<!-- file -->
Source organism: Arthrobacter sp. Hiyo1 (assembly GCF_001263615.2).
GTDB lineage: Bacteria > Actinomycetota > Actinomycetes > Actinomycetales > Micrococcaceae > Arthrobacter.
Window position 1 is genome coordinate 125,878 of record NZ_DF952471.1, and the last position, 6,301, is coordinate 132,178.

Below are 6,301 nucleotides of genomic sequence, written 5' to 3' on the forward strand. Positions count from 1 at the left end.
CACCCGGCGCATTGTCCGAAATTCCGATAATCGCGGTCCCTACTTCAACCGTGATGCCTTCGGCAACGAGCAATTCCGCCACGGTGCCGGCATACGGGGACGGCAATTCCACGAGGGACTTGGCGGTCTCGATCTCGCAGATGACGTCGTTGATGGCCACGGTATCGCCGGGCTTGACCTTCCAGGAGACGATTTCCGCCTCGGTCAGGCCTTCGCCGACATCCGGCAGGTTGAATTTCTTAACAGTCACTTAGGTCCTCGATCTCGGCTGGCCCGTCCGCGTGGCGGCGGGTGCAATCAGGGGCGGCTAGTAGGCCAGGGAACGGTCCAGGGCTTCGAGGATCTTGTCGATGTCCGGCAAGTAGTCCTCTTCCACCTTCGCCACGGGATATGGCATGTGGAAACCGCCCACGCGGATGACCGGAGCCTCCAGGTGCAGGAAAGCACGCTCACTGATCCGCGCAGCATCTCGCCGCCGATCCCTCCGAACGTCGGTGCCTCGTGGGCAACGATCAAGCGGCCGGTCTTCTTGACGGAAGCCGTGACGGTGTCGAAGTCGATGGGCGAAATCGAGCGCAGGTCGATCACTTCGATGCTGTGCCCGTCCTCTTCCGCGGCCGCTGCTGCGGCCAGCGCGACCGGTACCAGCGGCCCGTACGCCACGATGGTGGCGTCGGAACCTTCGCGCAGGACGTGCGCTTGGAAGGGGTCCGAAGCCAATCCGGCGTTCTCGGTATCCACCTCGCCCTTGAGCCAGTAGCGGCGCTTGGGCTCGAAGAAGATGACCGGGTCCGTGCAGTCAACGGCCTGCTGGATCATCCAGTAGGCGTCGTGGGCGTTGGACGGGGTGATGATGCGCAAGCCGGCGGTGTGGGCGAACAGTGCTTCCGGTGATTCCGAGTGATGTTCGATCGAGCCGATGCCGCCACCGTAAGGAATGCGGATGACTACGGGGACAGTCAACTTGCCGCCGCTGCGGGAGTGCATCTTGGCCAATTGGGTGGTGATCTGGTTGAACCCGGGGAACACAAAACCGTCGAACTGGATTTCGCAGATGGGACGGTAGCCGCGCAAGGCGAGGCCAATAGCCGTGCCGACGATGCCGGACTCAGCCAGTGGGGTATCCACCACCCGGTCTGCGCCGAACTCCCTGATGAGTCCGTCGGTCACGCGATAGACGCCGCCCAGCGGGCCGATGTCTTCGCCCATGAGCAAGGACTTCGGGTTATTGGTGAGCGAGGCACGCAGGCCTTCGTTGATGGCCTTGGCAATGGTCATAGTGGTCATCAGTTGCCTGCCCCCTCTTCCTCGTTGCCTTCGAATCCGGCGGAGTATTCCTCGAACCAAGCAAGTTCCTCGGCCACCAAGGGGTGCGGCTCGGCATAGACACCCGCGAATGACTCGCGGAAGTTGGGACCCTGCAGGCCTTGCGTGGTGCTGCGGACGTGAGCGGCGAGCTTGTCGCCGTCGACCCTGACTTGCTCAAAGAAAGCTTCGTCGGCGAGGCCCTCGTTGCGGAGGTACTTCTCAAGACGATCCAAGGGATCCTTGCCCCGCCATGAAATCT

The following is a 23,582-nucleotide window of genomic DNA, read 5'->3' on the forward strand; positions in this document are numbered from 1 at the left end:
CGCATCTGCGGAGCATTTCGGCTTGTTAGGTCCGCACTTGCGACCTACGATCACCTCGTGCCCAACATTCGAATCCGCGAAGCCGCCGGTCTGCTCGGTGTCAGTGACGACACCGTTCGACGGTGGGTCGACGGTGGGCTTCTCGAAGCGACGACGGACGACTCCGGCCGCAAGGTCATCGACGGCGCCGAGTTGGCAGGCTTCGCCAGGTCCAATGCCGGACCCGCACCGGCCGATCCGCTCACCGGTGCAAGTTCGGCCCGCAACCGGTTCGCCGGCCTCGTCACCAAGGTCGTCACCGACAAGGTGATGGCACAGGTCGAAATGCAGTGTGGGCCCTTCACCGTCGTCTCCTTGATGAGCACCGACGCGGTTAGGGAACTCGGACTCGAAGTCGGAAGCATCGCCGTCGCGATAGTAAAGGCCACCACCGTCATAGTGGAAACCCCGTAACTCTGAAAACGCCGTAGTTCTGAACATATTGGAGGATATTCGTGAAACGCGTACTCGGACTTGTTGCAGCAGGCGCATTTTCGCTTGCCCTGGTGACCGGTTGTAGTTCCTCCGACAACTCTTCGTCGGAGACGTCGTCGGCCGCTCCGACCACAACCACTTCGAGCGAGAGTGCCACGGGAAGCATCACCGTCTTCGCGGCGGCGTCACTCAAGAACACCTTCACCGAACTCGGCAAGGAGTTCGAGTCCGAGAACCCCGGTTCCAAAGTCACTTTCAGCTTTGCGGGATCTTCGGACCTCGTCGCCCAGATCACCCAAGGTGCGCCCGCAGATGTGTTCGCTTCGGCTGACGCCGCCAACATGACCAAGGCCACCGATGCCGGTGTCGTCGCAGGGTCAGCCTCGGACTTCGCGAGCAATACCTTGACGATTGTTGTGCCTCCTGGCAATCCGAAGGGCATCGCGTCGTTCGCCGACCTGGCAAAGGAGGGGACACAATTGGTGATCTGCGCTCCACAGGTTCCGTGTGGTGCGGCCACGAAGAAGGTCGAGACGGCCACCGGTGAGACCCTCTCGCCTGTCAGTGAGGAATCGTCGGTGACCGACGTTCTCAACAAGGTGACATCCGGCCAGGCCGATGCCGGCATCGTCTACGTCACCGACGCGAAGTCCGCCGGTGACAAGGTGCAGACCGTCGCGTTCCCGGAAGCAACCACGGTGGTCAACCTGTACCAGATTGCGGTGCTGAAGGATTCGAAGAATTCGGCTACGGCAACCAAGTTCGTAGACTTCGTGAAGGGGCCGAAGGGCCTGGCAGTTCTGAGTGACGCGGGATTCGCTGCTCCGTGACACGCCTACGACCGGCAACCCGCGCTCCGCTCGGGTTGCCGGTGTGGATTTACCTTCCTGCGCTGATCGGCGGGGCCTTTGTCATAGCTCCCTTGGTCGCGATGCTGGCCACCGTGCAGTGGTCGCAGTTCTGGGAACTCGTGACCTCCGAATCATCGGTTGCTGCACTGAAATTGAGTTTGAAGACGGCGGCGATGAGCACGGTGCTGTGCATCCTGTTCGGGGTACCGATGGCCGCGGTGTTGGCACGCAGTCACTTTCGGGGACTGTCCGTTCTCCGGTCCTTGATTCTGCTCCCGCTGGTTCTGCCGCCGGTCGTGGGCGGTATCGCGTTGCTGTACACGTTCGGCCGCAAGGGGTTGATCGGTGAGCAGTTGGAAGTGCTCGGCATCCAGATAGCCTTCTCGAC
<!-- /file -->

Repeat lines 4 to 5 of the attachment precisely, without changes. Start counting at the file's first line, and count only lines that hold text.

Below are 6,301 nucleotides of genomic sequence, written 5' to 3' on the forward strand. Positions count from 1 at the left end.
CACCCGGCGCATTGTCCGAAATTCCGATAATCGCGGTCCCTACTTCAACCGTGATGCCTTCGGCAACGAGCAATTCCGCCACGGTGCCGGCATACGGGGACGGCAATTCCACGAGGGACTTGGCGGTCTCGATCTCGCAGATGACGTCGTTGATGGCCACGGTATCGCCGGGCTTGACCTTCCAGGAGACGATTTCCGCCTCGGTCAGGCCTTCGCCGACATCCGGCAGGTTGAATTTCTTAACAGTCACTTAGGTCCTCGATCTCGGCTGGCCCGTCCGCGTGGCGGCGGGTGCAATCAGGGGCGGCTAGTAGGCCAGGGAACGGTCCAGGGCTTCGAGGATCTTGTCGATGTCCGGCAAGTAGTCCTCTTCCACCTTCGCCACGGGATATGGCATGTGGAAACCGCCCACGCGGATGACCGGAGCCTCCAGGTGCAGGAAAGCACGCTCACTGATCCGCGCAGCATCTCGCCGCCGATCCCTCCGAACGTCGGTGCCTCGTGGGCAACGATCAAGCGGCCGGTCTTCTTGACGGAAGCCGTGACGGTGTCGAAGTCGATGGGCGAAATCGAGCGCAGGTCGATCACTTCGATGCTGTGCCCGTCCTCTTCCGCGGCCGCTGCTGCGGCCAGCGCGACCGGTACCAGCGGCCCGTACGCCACGATGGTGGCGTCGGAACCTTCGCGCAGGACGTGCGCTTGGAAGGGGTCCGAAGCCAATCCGGCGTTCTCGGTATCCACCTCGCCCTTGAGCCAGTAGCGGCGCTTGGGCTCGAAGAAGATGACCGGGTCCGTGCAGTCAACGGCCTGCTGGATCATCCAGTAGGCGTCGTGGGCGTTGGACGGGGTGATGATGCGCAAGCCGGCGGTGTGGGCGAACAGTGCTTCCGGTGATTCCGAGTGATGTTCGATCGAGCCGATGCCGCCACCGTAAGGAATGCGGATGACTACGGGGACAGTCAACTTGCCGCCGCTGCGGGAGTGCATCTTGGCCAATTGGGTGGTGATCTGGTTGAACCCGGGGAACACAAAACCGTCGAACTGGATTTCGCAGATGGGACGGTAGCCGCGCAAGGCGAGGCCAATAGCCGTGCCGACGATGCCGGACTCAGCCAGTGGGGTATCCACCACCCGGTCTGCGCCGAACTCCCTGATGAGTCCGTCGGTCACGCGATAGACGCCGCCCAGCGGGCCGATGTCTTCGCCCATGAGCAAGGACTTCGGGTTATTGGTGAGCGAGGCACGCAGGCCTTCGTTGATGGCCTTGGCAATGGTCATAGTGGTCATCAGTTGCCTGCCCCCTCTTCCTCGTTGCCTTCGAATCCGGCGGAGTATTCCTCGAACCAAGCAAGTTCCTCGGCCACCAAGGGGTGCGGCTCGGCATAGACACCCGCGAATGACTCGCGGAAGTTGGGACCCTGCAGGCCTTGCGTGGTGCTGCGGACGTGAGCGGCGAGCTTGTCGCCGTCGACCCTGACTTGCTCAAAGAAAGCTTCGTCGGCGAGGCCCTCGTTGCGGAGGTACTTCTCAAGACGATCCAAGGGATCCTTGCCCCGCCATGAAATCT